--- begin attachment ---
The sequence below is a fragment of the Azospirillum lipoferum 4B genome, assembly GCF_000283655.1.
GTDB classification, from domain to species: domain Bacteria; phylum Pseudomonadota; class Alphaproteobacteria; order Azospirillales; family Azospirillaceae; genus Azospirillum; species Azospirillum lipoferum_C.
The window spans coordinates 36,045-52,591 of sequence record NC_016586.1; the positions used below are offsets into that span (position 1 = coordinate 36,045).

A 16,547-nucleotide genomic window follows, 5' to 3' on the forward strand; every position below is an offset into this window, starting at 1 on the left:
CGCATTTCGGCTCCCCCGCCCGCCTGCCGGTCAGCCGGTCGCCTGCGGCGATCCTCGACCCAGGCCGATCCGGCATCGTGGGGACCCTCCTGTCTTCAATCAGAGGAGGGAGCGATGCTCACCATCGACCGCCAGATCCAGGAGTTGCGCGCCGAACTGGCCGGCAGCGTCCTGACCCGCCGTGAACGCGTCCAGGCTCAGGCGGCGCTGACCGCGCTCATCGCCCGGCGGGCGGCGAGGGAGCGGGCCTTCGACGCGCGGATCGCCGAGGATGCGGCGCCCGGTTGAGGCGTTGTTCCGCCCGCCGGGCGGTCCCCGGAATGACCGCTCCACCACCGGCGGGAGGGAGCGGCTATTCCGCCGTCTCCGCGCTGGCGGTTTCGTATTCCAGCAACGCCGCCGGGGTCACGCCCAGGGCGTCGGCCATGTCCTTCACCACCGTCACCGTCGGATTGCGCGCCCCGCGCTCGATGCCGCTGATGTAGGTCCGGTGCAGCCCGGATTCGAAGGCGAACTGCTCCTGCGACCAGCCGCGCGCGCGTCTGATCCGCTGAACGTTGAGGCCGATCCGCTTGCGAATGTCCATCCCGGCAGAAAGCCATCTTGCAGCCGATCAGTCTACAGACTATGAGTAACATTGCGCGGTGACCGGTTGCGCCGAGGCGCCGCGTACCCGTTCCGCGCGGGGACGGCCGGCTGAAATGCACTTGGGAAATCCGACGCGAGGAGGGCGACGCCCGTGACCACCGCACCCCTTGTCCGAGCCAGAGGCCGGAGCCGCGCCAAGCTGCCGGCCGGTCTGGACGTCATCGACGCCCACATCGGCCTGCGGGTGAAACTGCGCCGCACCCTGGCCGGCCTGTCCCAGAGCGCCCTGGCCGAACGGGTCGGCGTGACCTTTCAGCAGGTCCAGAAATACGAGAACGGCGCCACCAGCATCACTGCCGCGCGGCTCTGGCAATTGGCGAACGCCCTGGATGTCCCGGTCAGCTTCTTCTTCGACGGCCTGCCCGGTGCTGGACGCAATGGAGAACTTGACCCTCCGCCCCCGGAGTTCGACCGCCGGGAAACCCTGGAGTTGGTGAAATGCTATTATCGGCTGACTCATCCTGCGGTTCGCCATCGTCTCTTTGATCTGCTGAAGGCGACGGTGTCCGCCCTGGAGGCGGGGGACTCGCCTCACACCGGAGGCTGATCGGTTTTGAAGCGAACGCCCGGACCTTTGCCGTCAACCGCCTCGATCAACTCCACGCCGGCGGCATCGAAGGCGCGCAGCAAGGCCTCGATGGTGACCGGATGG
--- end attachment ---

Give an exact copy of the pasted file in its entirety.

The sequence below is a fragment of the Azospirillum lipoferum 4B genome, assembly GCF_000283655.1.
GTDB classification, from domain to species: domain Bacteria; phylum Pseudomonadota; class Alphaproteobacteria; order Azospirillales; family Azospirillaceae; genus Azospirillum; species Azospirillum lipoferum_C.
The window spans coordinates 36,045-52,591 of sequence record NC_016586.1; the positions used below are offsets into that span (position 1 = coordinate 36,045).

A 16,547-nucleotide genomic window follows, 5' to 3' on the forward strand; every position below is an offset into this window, starting at 1 on the left:
CGCATTTCGGCTCCCCCGCCCGCCTGCCGGTCAGCCGGTCGCCTGCGGCGATCCTCGACCCAGGCCGATCCGGCATCGTGGGGACCCTCCTGTCTTCAATCAGAGGAGGGAGCGATGCTCACCATCGACCGCCAGATCCAGGAGTTGCGCGCCGAACTGGCCGGCAGCGTCCTGACCCGCCGTGAACGCGTCCAGGCTCAGGCGGCGCTGACCGCGCTCATCGCCCGGCGGGCGGCGAGGGAGCGGGCCTTCGACGCGCGGATCGCCGAGGATGCGGCGCCCGGTTGAGGCGTTGTTCCGCCCGCCGGGCGGTCCCCGGAATGACCGCTCCACCACCGGCGGGAGGGAGCGGCTATTCCGCCGTCTCCGCGCTGGCGGTTTCGTATTCCAGCAACGCCGCCGGGGTCACGCCCAGGGCGTCGGCCATGTCCTTCACCACCGTCACCGTCGGATTGCGCGCCCCGCGCTCGATGCCGCTGATGTAGGTCCGGTGCAGCCCGGATTCGAAGGCGAACTGCTCCTGCGACCAGCCGCGCGCGCGTCTGATCCGCTGAACGTTGAGGCCGATCCGCTTGCGAATGTCCATCCCGGCAGAAAGCCATCTTGCAGCCGATCAGTCTACAGACTATGAGTAACATTGCGCGGTGACCGGTTGCGCCGAGGCGCCGCGTACCCGTTCCGCGCGGGGACGGCCGGCTGAAATGCACTTGGGAAATCCGACGCGAGGAGGGCGACGCCCGTGACCACCGCACCCCTTGTCCGAGCCAGAGGCCGGAGCCGCGCCAAGCTGCCGGCCGGTCTGGACGTCATCGACGCCCACATCGGCCTGCGGGTGAAACTGCGCCGCACCCTGGCCGGCCTGTCCCAGAGCGCCCTGGCCGAACGGGTCGGCGTGACCTTTCAGCAGGTCCAGAAATACGAGAACGGCGCCACCAGCATCACTGCCGCGCGGCTCTGGCAATTGGCGAACGCCCTGGATGTCCCGGTCAGCTTCTTCTTCGACGGCCTGCCCGGTGCTGGACGCAATGGAGAACTTGACCCTCCGCCCCCGGAGTTCGACCGCCGGGAAACCCTGGAGTTGGTGAAATGCTATTATCGGCTGACTCATCCTGCGGTTCGCCATCGTCTCTTTGATCTGCTGAAGGCGACGGTGTCCGCCCTGGAGGCGGGGGACTCGCCTCACACCGGAGGCTGATCGGTTTTGAAGCGAACGCCCGGACCTTTGCCGTCAACCGCCTCGATCAACTCCACGCCGGCGGCATCGAAGGCGCGCAGCAAGGCCTCGATGGTGACCGGATGG